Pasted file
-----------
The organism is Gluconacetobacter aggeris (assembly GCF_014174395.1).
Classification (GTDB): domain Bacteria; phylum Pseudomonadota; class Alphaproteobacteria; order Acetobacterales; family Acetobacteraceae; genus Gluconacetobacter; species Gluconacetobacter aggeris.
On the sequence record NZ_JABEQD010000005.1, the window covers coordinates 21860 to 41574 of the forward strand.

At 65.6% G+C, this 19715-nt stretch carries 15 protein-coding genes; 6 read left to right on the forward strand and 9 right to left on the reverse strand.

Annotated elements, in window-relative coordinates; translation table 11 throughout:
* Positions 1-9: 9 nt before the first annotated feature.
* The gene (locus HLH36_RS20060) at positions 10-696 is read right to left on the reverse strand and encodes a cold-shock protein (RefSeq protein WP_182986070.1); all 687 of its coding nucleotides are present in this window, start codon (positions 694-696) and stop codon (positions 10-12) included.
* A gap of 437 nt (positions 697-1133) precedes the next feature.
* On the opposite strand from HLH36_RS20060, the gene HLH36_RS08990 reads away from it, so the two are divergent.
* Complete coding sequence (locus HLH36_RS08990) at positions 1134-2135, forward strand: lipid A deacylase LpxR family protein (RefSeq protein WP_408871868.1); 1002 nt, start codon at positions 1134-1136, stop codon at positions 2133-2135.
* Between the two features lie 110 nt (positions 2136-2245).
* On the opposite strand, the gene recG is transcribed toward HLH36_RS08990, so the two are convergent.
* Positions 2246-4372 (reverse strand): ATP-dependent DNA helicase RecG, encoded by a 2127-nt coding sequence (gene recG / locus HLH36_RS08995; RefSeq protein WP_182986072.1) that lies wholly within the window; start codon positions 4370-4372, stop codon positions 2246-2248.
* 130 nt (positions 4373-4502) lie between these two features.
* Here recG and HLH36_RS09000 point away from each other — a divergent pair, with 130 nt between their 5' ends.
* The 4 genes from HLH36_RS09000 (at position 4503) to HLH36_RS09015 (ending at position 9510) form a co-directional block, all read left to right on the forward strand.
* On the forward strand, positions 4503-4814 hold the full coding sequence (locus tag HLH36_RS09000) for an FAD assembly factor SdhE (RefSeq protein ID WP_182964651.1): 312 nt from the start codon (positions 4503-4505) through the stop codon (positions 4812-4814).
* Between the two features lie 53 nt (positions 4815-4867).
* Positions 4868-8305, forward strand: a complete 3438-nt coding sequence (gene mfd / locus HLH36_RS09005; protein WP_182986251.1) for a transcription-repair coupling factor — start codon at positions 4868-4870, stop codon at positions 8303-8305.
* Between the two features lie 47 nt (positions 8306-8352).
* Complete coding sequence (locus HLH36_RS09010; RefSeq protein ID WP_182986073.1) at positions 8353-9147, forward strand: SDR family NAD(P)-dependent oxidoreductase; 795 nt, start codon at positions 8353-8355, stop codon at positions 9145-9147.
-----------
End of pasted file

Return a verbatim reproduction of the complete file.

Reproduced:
The organism is Gluconacetobacter aggeris (assembly GCF_014174395.1).
Classification (GTDB): domain Bacteria; phylum Pseudomonadota; class Alphaproteobacteria; order Acetobacterales; family Acetobacteraceae; genus Gluconacetobacter; species Gluconacetobacter aggeris.
On the sequence record NZ_JABEQD010000005.1, the window covers coordinates 21860 to 41574 of the forward strand.

At 65.6% G+C, this 19715-nt stretch carries 15 protein-coding genes; 6 read left to right on the forward strand and 9 right to left on the reverse strand.

Annotated elements, in window-relative coordinates; translation table 11 throughout:
* Positions 1-9: 9 nt before the first annotated feature.
* The gene (locus HLH36_RS20060) at positions 10-696 is read right to left on the reverse strand and encodes a cold-shock protein (RefSeq protein WP_182986070.1); all 687 of its coding nucleotides are present in this window, start codon (positions 694-696) and stop codon (positions 10-12) included.
* A gap of 437 nt (positions 697-1133) precedes the next feature.
* On the opposite strand from HLH36_RS20060, the gene HLH36_RS08990 reads away from it, so the two are divergent.
* Complete coding sequence (locus HLH36_RS08990) at positions 1134-2135, forward strand: lipid A deacylase LpxR family protein (RefSeq protein WP_408871868.1); 1002 nt, start codon at positions 1134-1136, stop codon at positions 2133-2135.
* Between the two features lie 110 nt (positions 2136-2245).
* On the opposite strand, the gene recG is transcribed toward HLH36_RS08990, so the two are convergent.
* Positions 2246-4372 (reverse strand): ATP-dependent DNA helicase RecG, encoded by a 2127-nt coding sequence (gene recG / locus HLH36_RS08995; RefSeq protein WP_182986072.1) that lies wholly within the window; start codon positions 4370-4372, stop codon positions 2246-2248.
* 130 nt (positions 4373-4502) lie between these two features.
* Here recG and HLH36_RS09000 point away from each other — a divergent pair, with 130 nt between their 5' ends.
* The 4 genes from HLH36_RS09000 (at position 4503) to HLH36_RS09015 (ending at position 9510) form a co-directional block, all read left to right on the forward strand.
* On the forward strand, positions 4503-4814 hold the full coding sequence (locus tag HLH36_RS09000) for an FAD assembly factor SdhE (RefSeq protein ID WP_182964651.1): 312 nt from the start codon (positions 4503-4505) through the stop codon (positions 4812-4814).
* Between the two features lie 53 nt (positions 4815-4867).
* Positions 4868-8305, forward strand: a complete 3438-nt coding sequence (gene mfd / locus HLH36_RS09005; protein WP_182986251.1) for a transcription-repair coupling factor — start codon at positions 4868-4870, stop codon at positions 8303-8305.
* Between the two features lie 47 nt (positions 8306-8352).
* Complete coding sequence (locus HLH36_RS09010; RefSeq protein ID WP_182986073.1) at positions 8353-9147, forward strand: SDR family NAD(P)-dependent oxidoreductase; 795 nt, start codon at positions 8353-8355, stop codon at positions 9145-9147.